Karen Attwood's young daughter Yasmin beat cancer. Now her family is about to take on a new challenge - scaling Ben Nevis to help other children
10 best wedding gift ideas

It's that time of year again... 10 best wedding gift ideas

Forget that fancy toaster, we've gone off-list to find memorable gifts that will last a lifetime
Paul Scholes column: With the Premier League over for another year, here are my end of season awards

Paul Scholes column

With the Premier League over for another year, here are my end of season awards
Heysel disaster 30th anniversary: Liverpool have seen too much tragedy to forget fateful day in Belgium

Liverpool have seen too much tragedy to forget Heysel

Thirty years ago, 39 fans waiting to watch a European Cup final died as a result of a fatal cocktail of circumstances. Ian Herbert looks at how a club dealt with this tragedy
Amir Khan vs Chris Algieri: Khan’s audition for Floyd Mayweather may turn into a no-win situation, says Frank Warren

Khan’s audition for Mayweather may turn into a no-win situation

The Bolton fighter could be damned if he dazzles and damned if he doesn’t against Algieri, the man last seen being decked six times by Pacquiao, says Frank Warren
Blundering Tony Blair quits as Middle East peace envoy – only Israel will miss him

Blundering Blair quits as Middle East peace envoy – only Israel will miss him

For Arabs – and for Britons who lost their loved ones in his shambolic war in Iraq – his appointment was an insult, says Robert Fisk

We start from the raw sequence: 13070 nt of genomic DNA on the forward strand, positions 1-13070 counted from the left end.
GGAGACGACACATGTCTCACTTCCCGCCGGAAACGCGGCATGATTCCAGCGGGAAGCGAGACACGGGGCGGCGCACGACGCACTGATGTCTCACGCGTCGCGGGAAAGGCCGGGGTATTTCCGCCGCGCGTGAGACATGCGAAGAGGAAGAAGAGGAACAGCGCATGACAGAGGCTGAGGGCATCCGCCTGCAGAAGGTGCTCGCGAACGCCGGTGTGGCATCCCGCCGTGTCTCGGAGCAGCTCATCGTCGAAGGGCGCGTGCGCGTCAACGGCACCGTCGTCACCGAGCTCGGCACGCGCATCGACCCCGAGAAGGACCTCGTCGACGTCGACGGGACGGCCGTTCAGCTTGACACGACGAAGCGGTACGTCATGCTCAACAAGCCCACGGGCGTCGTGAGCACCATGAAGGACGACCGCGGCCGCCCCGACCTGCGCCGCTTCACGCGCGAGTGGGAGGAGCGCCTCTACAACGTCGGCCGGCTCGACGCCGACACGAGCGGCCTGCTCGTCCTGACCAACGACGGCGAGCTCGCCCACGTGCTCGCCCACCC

Fifa corruption arrests: All hail the Feds for riding to football's rescue

Fifa corruption arrests

All hail the Feds for riding to football's rescue, says Ian Herbert
Isis in Syria: The Kurdish enclave still resisting the tyranny of President Assad and militant fighters

The Kurdish enclave still resisting the tyranny of Assad and Isis

In Syrian Kurdish cantons along the Turkish border, the progressive aims of the 2011 uprising are being enacted despite the war. Patrick Cockburn returns to Amuda
How I survived Cambodia's Killing Fields: Acclaimed surgeon SreyRam Kuy celebrates her mother's determination to escape the US

How I survived Cambodia's Killing Fields

Acclaimed surgeon SreyRam Kuy celebrates her mother's determination to escape to the US
Stephen Mangan interview: From posh buffoon to pregnant dad, the actor has quite a range

How Stephen Mangan got his range

Posh buffoon, hapless writer, pregnant dad - Mangan is certainly a versatile actor